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Desulfurization Unit - Zinc Oxide Design Equations

reactor reactordesign designequations desulfurization desulphurisation

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#1 SamSPearson

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Posted 14 November 2017 - 03:53 PM

Hi,

 

I've been tasked with designing every aspect of a natural gas desulfurization unit which will use zinc oxide as a the sorbent (or reactant) in a fixed bed. I'm struggling to find a place to start in relation to reactor design equations. I'm unsure if packed bed reactor equations apply to this situation, given that the zinc oxide itself is a reactant rather than a catalyst?

 

Manu thanks,

 

Sam

 



#2 Pilesar

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Posted 14 November 2017 - 05:25 PM

My suggestion: Start by finding out as much as you can about the ZnO. What is the recommended temperature? What is the recommended velocity through the bed? How much sulfur can be reacted before the ZnO is spent? The catalyst suppliers should be a good source of this type of info. Then size the bed as required by your feed stream. Then size the reactor to contain the bed required.



#3 SamSPearson

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Posted 13 December 2017 - 01:35 PM

Hi, 

 

Thank you for your response! Temperature of the intended catalyst is 350 Celsius (from catalyst supplier) and the data provided from BASF - http://www.psbindust... Data Sheet.pdf suggests a capacity of around 28 lbs S / 100 lbs ZnO. My problem is the quantities involved unless I'm doing something elementary wrong. My feed contains 45.63 kmol/hr of Sulphur to be removed. Assuming a bed replacement every 3 months, this works out at 98650.8 kmol (S) / 3 months to be removed. This equates to 3153945.6 kg (S) every 3 months. Therefore, mass of the ZnO required is 11264091.4 kg. Given a density of 1050 kg/m3, this gives a volume of 10727 m^3 for the ZnO - which seems ludicrous. Am I going about sizing this unit the right way?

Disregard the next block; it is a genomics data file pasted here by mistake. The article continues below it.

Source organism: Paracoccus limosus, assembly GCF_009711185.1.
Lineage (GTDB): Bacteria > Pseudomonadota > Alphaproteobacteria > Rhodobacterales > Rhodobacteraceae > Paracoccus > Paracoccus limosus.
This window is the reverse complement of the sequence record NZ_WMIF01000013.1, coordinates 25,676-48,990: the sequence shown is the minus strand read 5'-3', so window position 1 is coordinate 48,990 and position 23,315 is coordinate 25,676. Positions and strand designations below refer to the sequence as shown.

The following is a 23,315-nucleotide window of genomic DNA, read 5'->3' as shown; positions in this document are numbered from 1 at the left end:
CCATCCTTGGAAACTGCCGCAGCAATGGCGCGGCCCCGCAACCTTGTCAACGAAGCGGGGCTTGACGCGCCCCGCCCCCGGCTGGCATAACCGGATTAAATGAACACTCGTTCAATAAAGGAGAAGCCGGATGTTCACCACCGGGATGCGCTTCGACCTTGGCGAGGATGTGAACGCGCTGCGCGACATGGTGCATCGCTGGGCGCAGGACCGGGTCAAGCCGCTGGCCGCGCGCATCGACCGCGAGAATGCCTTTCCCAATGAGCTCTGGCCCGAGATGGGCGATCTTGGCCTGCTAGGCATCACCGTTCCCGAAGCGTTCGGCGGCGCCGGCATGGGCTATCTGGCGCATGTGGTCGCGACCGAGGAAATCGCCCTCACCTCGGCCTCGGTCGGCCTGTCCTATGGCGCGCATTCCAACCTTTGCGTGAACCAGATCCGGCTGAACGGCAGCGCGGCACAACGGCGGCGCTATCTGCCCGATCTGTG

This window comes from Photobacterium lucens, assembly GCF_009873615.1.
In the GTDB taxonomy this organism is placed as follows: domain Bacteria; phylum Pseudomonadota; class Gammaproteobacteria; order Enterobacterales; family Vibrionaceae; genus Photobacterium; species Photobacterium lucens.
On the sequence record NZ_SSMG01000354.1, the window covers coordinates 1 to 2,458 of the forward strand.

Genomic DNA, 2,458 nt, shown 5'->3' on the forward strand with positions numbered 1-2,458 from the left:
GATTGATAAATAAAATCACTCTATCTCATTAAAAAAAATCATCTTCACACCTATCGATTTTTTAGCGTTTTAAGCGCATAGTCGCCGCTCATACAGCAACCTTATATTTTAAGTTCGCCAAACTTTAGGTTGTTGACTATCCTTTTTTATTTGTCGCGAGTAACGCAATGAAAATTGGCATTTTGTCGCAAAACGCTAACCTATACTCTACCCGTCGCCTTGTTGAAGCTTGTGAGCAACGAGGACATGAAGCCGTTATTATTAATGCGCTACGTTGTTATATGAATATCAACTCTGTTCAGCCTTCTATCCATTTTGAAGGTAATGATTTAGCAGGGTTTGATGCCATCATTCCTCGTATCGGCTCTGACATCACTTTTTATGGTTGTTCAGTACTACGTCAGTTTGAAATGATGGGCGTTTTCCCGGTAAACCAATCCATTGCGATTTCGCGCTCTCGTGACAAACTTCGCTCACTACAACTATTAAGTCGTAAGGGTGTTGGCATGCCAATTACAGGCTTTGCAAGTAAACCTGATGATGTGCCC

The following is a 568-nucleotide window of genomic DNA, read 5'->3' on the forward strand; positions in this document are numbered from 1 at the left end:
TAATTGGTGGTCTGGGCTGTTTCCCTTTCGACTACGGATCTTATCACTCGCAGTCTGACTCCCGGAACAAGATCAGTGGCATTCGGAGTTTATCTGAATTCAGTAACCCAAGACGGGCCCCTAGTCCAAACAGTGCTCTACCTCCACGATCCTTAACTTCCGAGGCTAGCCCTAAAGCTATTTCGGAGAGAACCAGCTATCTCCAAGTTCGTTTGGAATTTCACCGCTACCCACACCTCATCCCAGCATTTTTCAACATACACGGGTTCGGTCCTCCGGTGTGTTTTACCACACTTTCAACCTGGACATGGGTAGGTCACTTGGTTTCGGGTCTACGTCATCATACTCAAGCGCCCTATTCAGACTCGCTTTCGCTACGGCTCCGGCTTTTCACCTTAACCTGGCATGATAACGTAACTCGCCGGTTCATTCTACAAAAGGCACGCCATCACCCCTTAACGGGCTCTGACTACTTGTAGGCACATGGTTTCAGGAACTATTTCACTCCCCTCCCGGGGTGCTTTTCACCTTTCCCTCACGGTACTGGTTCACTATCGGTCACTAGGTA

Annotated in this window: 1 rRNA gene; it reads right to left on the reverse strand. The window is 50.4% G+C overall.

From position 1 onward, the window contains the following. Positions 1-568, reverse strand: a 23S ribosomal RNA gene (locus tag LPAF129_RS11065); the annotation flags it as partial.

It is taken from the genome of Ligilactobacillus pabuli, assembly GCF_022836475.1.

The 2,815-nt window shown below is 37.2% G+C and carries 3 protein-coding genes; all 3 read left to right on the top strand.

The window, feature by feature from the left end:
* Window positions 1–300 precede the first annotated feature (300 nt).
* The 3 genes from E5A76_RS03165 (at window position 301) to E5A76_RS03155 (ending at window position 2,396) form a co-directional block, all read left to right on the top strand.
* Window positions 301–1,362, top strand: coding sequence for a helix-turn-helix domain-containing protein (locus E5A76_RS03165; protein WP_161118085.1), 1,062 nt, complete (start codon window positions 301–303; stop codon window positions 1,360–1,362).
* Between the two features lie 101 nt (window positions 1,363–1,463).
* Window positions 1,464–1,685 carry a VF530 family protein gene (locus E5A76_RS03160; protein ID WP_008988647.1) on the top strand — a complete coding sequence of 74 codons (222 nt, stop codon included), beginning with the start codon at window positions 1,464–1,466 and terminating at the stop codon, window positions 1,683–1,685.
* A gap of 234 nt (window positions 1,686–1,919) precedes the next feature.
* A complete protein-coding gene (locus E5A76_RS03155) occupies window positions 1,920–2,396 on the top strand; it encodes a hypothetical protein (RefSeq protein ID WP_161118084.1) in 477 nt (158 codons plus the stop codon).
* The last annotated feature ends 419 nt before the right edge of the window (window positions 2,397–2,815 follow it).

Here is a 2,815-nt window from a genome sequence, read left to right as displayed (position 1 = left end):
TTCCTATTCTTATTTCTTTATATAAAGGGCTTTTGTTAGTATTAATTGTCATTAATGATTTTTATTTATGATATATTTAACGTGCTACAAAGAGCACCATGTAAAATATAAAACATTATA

Many thanks in advance, 

 

Sam



#4 Satyajit

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Posted 13 December 2017 - 04:11 PM

Hi Sam,

The sulfur content in your feed gas is too high. It seems to be not feasible to remove all the sulfur using ZnO catalyst. You may need a separate sulfur removal unit before this final de-sulfurisation step using ZnO catalyst. The bulk of the sulfur can be removed using a chemical solution like hot potassium carbonate or AMDEA solution together with an activator. The primary sulfur removal unit should be designed by licensor like UOP, BASF or GV. Please contact these licensors with a proper specification of feed and the desired product.

Kind regards,

Satyajit



#5 SamSPearson

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Posted 13 December 2017 - 05:00 PM

Hi Satyajit,

 

Thank you so much for your advice! I'm a student trying to size this unit so my knowledge any feel for the right sort of magnitudes isn't great (but obviously I know when something major is up). Do you have any idea what sort of flow rate of sulphur is in a tolerable range for passing through this unit?

 

Many thanks, 

Sam 



#6 Saml

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Posted 13 December 2017 - 07:56 PM

Check this link. It has some useful information about possible technologies to get you started

Since the articles are from 2001, some names may have changed.

 

http://www.costain.c...ur-recovery.pdf



#7 Satyajit

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Posted 30 December 2017 - 04:37 PM

Hi Sam,

The desulfurization unit comprising of Hydrogenetion reactors followed by ZnO adsorbers are typically designed for 10-40 ppm Sulfur in the feed;it also depends on how much is the feed flow rate. The ZnO reactors are designed with a capacity atleast  for a year.

When sulfur content in the feed is more than 50 ppm and the flowrate is more than 100 Te/hr, it is quite economical to go for a small scrubbing unit as a primary desulfurisation step before the HDS section which works as a final purification step for the feed gas.

When a scrubbing unit is required, it is normally taken as a side stream from the existing CO2 removal unit commonly present in any traditional ammonia plant.

Hope this replies your question.

Kind regards,

Satyajit



#8 SamSPearson

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Posted 05 February 2018 - 06:59 AM

Dear All,

 

Thank you for your replies. I'm now well into the chemical & mechanical engineering design, but I'm now wondering how the desulfuriser will be charged, and recharged with new Zinc Oxide once the bed becomes saturated? I was thinking along the lines of there being manholes on every tray that allow the zinc oxide to be taken out and replaced, but I can't find anything in the literature that verifies this, or even suggests another technique?

 

Kind Regards,

 

Sam



#9 Abnaan_706

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Posted 25 October 2018 - 07:29 AM

Hey Sam, did you find out how'd you'd replace the zinc oxide beds?

Edited by Abnaan_706, 25 October 2018 - 07:31 AM.





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